"As I watch, an RAF pilot tries to take off. He roars down the crazy runway. His wings lift him pathetically, then he dives into the water. There is a sickening explosion and the plane bursts into flames ... must have known ... have one chance in..." That is all. The tiny, broken rectangle of brown paper – about 70 years old now, almost too fragile to survive in my hand – has snapped off from the newspaper clipping to which it belonged, the words "He" and "he would" missing, presumed lost. In a vast pile of articles from the Second World War in the Mediterranean, I can find no "parent" story. Probably it was an aircraft-carrier take-off, almost certainly in the war against the Italian navy, 1943, if it belongs among the other fading reports in the envelope.
But alas, the "archive" is that of the old Evening Standard and the Daily Express, the entire Second World War clippings library of the two newspapers, hauled off from the Black Lubyanka of Fleet Street by Sunday Express gossip columnist Robert Fisk (for it was I) in 1968. Beaverbrook Newspapers had decided to microfiche only those clippings they felt valuable and then destroy the entire library, dozens of wooden drawers, containing thousands of brown envelopes, each carefully marked, "Churchill, Winston -- Speeches 1936-1937" and "German War – Navy – Mediterranean" and "German War – Navy Channel" and "German War – Fascists – 1939" and British commando raids on the Lofoten Islands and the escape of the Scharnhorst and the Gneisneau in the Channel Dash.
The Beaverbrook microfiche copies crumbled to bits, so I now have the only surviving Evening Standard and Daily Express Second World War library, moved through a mixture of homes and garages in their big wooden drawers over more than 40 years. And here they all are, even to Action, the house magazine of the British Union, Oswald Mosley's gang, dated 9 May 1940 – just before Winston Churchill closed the whole thing down – with its headline condemning the British raids on Norway after Germany's invasion of Scandinavia. "British lives are too precious to be thrown away in foreign quarrels! We will ever defend Britain and her Empire, but the proper place for such defence is behind the frontiers of Empire."
Aha, the old story ... Super-Patriotism – and racism. "From every poster hoarding, every banking house window, jewish (sic) chain store windows ... we are exhorted to 'Defend Liberty'," a reader complains. The whole of the back page is devoted to "Mosley's Great Meeting" in Bethnal Green. It's a weird English counterpoint to Nazism, your very own home-grown variety of National Socialism. Given away free. And there in the files are clippings of arrested fascist sympathisers, my favourite being the suspension of PC Jeeves from the Brighton police by Chief Constable Hutchinson because "it is suggested that PC Jeeves' political activities as a Fascist sympathiser have been prejudicial to the maintenance of police discipline". Yes, I rather imagine. And there is Mosley himself, of course, on the arrest list, and Captain A H M Ramsay, severely wounded in 1916, invalided out of the army in 1919 (a bit like the experience of Corporal Hitler), and A Raven Thomson, the editor of Action, and S Francis-Hawkins who objected to the ban on political uniforms – which ended the wearing of black shirts.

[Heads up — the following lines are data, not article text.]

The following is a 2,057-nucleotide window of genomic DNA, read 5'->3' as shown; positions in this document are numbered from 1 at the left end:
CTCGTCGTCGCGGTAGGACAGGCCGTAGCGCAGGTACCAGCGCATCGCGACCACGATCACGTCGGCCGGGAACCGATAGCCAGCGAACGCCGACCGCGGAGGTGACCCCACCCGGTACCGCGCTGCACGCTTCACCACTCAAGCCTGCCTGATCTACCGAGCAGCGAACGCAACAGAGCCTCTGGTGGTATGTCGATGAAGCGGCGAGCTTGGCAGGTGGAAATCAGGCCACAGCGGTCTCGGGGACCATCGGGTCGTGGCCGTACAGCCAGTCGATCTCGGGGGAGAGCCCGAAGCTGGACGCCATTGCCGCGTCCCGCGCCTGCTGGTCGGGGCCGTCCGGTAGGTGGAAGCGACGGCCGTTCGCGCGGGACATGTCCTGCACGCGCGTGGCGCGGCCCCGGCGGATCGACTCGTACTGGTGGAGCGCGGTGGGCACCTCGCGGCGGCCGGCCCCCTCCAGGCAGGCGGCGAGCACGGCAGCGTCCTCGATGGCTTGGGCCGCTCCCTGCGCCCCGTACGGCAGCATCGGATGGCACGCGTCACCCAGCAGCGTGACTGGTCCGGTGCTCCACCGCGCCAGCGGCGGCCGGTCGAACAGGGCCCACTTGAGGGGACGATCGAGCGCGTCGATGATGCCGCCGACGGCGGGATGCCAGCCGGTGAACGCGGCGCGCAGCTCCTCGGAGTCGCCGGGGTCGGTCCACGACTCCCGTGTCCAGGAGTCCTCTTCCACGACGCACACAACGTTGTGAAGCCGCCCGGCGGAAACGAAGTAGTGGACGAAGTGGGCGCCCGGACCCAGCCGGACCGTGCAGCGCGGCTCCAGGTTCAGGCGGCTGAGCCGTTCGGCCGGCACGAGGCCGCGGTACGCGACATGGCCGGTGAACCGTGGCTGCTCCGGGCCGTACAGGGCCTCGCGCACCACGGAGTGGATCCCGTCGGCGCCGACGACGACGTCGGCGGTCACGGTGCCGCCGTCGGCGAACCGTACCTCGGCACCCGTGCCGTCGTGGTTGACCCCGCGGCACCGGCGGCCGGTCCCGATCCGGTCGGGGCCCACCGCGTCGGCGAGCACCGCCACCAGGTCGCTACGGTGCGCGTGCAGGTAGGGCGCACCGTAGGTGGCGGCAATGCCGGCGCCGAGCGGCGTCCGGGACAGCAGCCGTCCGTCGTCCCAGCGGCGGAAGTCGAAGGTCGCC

And Churchill runs to dozens of envelopes, many of them containing articles from the Daily Mail – the Beaverbrook library also included Manchester Guardian clippings – on the nationalist struggle in India, Soviet power, Churchill's own near-death experience when he was run down by a car in New York City. De Valera's 1932 Irish election victory represented "Irish hatred of England" – which leads Churchill to reflect on "the strange contrariness of the Irish character". By leaving the empire, "Mr de Valera has signed the death warrant of Irish greatness...".
There are press statements from the Admiralty – the Mediterranean war gobbles up acres of newsprint and so does the sinking of the Bismarck, although contemporary reports got the story wrong. "Why Bismarck was sunk by Torpedo," a Daily Telegraph headline reads. "More Vulnerable Under Water." But Admiral Lütjens, the Bismarck's captain, is now believed to have sunk his ship himself to prevent its capture. But who cannot feel the thrill of the war correspondent? Datelined "Somewhere on the East Coast", Scott Newhall's 1943 Telegraph report on the Royal Navy's "little ships" carries that special intro that grabs the reader.
"On our first trip across the North Sea to the German coast we ran into the enemy just after dawn. Daylight, of course, is poison to the British motor torpedo-boats that go out prowling every night for the enemy convoys... It was just as our forces turned for home that we collided. Our boats were pitching into a freshening gale, skidding around on the dirty grey chop, when the four German vessels rolled into sight to the north..." You can feel the satisfaction of the reporter – the use of the word "skidding" is perfect. And how can you not be taken aback by the Sunday Pictorial lead on 15 February 1942? "There was grave news from Singapore last night. The vital sentence of the British official communiqué stated: 'Our troops are disputing every attempt of the (Japanese) enemy to advance further towards the heart of Singapore City.'" A subhead reads: "7,000 British Killed."
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